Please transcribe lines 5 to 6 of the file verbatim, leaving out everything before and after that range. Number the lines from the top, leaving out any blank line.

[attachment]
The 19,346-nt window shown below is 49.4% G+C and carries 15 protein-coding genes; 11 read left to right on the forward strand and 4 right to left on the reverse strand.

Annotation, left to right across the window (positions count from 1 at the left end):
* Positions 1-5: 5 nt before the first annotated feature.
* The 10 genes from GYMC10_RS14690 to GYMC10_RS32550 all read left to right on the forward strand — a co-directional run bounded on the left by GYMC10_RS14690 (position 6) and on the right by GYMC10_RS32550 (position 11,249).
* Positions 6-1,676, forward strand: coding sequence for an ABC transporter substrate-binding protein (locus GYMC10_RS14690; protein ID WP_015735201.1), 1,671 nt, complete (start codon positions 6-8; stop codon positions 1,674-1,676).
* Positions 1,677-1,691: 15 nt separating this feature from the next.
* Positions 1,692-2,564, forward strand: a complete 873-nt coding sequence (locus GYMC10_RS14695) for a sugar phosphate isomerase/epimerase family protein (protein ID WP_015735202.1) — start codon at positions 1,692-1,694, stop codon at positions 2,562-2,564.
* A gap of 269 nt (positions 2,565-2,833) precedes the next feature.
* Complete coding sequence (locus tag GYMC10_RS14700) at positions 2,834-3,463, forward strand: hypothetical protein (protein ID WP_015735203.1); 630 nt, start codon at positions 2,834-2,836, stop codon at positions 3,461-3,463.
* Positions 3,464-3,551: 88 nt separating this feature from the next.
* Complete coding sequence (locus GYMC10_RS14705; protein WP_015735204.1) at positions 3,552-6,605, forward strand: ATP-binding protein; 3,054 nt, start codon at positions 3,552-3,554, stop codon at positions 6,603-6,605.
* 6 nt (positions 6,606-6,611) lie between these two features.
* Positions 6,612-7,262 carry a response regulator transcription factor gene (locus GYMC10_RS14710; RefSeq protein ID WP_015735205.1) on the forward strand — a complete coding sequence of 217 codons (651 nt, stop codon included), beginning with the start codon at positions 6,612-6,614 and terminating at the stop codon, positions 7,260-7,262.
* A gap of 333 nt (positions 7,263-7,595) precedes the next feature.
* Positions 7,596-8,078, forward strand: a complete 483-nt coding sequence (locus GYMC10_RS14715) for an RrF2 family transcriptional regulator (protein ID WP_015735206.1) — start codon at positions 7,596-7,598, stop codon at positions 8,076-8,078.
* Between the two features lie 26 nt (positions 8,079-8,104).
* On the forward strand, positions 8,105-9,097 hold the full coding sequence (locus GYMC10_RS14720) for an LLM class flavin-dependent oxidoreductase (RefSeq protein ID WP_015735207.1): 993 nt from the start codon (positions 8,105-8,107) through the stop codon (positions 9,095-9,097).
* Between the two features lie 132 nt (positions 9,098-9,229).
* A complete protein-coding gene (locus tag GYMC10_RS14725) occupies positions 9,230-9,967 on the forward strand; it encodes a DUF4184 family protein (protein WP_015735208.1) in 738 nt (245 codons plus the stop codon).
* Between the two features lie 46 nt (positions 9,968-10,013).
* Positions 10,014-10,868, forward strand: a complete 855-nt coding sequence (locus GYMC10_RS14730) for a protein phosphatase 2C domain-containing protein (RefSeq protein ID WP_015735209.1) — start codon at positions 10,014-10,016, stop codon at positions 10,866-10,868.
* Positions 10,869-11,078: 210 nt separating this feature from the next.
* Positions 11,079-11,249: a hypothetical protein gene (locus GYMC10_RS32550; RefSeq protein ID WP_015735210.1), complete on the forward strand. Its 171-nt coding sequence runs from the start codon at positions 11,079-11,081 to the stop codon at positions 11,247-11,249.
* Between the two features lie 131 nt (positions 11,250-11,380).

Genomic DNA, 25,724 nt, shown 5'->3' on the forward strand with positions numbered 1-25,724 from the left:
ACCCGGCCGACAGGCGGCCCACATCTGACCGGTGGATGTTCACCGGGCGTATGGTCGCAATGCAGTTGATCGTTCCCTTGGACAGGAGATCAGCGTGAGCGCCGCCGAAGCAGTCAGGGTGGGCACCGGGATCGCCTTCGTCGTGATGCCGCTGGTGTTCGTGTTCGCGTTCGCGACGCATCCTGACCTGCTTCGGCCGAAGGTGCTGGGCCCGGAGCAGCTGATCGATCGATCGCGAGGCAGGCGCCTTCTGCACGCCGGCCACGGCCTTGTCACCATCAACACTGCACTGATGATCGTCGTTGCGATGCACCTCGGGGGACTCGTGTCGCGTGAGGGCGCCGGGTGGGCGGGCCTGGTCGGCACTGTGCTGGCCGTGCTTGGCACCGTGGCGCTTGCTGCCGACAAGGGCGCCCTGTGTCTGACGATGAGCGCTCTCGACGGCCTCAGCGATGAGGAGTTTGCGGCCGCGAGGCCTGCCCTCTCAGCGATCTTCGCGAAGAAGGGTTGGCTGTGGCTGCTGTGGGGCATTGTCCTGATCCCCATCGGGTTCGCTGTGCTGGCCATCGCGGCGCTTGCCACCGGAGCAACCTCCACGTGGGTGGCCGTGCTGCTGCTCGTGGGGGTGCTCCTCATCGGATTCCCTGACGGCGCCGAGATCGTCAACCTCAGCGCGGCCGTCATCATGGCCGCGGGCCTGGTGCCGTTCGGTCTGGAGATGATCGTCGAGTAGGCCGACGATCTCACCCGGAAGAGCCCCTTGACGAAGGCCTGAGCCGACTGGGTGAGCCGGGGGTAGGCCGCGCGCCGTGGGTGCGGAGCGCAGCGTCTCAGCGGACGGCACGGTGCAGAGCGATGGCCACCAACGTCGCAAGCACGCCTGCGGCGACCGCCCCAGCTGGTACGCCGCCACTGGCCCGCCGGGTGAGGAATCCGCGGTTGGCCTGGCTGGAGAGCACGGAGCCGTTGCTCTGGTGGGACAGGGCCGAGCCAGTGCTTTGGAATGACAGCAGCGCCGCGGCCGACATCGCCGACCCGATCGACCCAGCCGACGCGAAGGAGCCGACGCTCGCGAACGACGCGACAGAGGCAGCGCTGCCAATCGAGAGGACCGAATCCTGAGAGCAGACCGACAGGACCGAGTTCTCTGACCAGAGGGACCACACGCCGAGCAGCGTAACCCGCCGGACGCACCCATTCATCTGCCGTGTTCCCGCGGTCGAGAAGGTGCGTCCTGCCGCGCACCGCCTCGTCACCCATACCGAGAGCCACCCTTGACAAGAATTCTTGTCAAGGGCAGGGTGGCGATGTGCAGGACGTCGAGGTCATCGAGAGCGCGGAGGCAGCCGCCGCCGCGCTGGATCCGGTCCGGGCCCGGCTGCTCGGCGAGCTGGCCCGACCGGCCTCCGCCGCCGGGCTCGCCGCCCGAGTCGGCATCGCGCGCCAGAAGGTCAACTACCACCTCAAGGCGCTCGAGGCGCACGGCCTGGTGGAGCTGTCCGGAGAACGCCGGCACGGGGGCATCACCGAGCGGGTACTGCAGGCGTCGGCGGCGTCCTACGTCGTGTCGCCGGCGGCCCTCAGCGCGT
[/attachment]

* Positions 6-1,676, forward strand: coding sequence for an ABC transporter substrate-binding protein (locus GYMC10_RS14690; protein ID WP_015735201.1), 1,671 nt, complete (start codon positions 6-8; stop codon positions 1,674-1,676).
* Positions 1,677-1,691: 15 nt separating this feature from the next.